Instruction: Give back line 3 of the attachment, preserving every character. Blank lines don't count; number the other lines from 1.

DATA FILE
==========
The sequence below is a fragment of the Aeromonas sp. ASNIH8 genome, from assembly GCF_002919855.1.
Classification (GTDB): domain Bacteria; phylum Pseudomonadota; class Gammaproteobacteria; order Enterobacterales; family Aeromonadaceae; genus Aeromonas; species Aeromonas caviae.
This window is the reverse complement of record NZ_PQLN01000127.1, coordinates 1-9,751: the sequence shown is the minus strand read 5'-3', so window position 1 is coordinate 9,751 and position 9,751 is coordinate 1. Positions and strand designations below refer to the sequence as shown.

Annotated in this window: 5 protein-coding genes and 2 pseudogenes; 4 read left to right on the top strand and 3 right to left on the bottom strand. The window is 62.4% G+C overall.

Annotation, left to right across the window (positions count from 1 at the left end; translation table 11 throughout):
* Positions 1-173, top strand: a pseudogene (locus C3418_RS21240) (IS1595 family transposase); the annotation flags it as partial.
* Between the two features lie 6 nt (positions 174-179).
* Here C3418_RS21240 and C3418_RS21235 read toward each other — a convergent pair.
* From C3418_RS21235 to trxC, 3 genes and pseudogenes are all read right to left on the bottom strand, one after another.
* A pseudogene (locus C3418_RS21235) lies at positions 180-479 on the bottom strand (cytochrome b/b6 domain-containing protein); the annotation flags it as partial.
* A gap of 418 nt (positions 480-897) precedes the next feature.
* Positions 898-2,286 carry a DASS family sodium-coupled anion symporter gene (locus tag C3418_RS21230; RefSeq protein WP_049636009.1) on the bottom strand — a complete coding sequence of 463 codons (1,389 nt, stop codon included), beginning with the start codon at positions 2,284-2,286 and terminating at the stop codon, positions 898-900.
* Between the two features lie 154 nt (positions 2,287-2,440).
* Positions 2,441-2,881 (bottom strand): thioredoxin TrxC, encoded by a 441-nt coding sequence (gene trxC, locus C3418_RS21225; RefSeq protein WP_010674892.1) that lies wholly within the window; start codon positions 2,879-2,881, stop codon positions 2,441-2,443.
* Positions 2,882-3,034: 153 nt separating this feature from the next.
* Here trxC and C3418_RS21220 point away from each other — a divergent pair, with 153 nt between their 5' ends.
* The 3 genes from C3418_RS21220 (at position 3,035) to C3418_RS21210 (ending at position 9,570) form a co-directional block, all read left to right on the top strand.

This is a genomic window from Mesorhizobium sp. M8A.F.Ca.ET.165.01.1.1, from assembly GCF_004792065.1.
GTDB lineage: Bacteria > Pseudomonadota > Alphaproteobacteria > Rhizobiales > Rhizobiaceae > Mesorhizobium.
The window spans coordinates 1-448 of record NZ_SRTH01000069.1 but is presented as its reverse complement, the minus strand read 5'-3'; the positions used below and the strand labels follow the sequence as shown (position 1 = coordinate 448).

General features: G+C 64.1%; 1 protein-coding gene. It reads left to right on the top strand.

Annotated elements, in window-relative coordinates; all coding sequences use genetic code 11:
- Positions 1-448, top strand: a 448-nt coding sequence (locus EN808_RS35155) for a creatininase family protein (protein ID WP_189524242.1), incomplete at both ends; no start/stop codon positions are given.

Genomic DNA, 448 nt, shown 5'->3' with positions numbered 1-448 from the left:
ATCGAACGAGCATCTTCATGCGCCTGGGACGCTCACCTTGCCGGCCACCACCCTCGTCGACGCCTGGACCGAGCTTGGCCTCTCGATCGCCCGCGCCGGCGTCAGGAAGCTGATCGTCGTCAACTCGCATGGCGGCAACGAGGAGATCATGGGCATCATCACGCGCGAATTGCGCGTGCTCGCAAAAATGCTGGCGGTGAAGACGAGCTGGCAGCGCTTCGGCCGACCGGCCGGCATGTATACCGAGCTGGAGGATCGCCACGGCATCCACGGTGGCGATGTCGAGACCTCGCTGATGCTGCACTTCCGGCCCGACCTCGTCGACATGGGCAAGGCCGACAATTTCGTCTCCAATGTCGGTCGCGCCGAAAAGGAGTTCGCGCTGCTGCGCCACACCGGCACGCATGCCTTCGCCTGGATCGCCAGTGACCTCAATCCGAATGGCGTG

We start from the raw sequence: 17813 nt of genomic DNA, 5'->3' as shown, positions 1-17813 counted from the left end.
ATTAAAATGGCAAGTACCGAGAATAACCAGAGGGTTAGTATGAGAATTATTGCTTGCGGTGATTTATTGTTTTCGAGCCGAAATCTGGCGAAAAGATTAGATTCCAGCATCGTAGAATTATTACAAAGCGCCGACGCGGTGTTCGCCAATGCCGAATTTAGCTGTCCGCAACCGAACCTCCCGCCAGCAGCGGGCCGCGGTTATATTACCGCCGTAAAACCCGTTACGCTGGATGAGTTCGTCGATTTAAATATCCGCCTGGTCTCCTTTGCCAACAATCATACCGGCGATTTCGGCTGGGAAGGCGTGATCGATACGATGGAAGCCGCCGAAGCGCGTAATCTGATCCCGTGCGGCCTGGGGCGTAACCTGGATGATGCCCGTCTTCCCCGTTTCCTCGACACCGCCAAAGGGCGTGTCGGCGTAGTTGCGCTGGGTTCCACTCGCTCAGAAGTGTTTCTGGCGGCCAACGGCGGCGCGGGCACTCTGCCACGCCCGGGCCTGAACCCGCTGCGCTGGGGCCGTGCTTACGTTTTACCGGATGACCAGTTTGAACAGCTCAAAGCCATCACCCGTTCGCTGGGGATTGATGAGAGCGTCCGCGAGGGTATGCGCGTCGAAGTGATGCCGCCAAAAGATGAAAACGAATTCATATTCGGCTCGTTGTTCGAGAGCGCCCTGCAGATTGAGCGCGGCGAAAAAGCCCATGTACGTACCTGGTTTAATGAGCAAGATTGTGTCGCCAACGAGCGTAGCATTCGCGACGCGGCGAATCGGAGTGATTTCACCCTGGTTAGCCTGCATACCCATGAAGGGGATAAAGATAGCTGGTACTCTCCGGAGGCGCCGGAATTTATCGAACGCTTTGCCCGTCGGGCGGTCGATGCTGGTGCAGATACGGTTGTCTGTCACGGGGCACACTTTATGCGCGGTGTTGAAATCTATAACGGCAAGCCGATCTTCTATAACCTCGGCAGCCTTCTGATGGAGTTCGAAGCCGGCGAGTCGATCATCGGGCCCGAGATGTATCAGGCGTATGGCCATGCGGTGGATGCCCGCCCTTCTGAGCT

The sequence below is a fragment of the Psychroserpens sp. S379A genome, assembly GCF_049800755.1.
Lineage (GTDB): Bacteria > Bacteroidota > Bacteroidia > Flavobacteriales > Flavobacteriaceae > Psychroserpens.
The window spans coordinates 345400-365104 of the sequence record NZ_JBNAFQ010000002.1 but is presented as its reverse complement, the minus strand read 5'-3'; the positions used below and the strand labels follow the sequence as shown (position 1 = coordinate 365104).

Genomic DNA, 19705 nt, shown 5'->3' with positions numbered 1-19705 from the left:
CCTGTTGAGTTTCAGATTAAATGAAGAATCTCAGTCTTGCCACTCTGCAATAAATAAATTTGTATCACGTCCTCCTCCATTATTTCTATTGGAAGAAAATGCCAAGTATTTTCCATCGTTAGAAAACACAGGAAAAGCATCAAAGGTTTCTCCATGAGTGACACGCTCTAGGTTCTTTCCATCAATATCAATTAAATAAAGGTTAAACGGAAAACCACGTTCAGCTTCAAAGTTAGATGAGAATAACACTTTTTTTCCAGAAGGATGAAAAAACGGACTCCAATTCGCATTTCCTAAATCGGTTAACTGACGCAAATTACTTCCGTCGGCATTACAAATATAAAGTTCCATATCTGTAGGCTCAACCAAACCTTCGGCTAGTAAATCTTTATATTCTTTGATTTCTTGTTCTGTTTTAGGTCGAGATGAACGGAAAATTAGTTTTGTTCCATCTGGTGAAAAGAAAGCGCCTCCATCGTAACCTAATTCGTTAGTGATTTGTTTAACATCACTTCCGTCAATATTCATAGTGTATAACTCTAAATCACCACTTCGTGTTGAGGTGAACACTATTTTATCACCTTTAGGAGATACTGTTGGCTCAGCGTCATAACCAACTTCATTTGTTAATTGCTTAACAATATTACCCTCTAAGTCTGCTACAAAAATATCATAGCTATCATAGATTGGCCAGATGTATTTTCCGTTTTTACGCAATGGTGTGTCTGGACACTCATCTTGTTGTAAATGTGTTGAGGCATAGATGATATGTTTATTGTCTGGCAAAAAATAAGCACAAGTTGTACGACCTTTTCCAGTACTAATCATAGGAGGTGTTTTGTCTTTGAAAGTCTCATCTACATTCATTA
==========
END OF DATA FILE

This window is the reverse complement of record NZ_PQLN01000127.1, coordinates 1-9,751: the sequence shown is the minus strand read 5'-3', so window position 1 is coordinate 9,751 and position 9,751 is coordinate 1. Positions and strand designations below refer to the sequence as shown.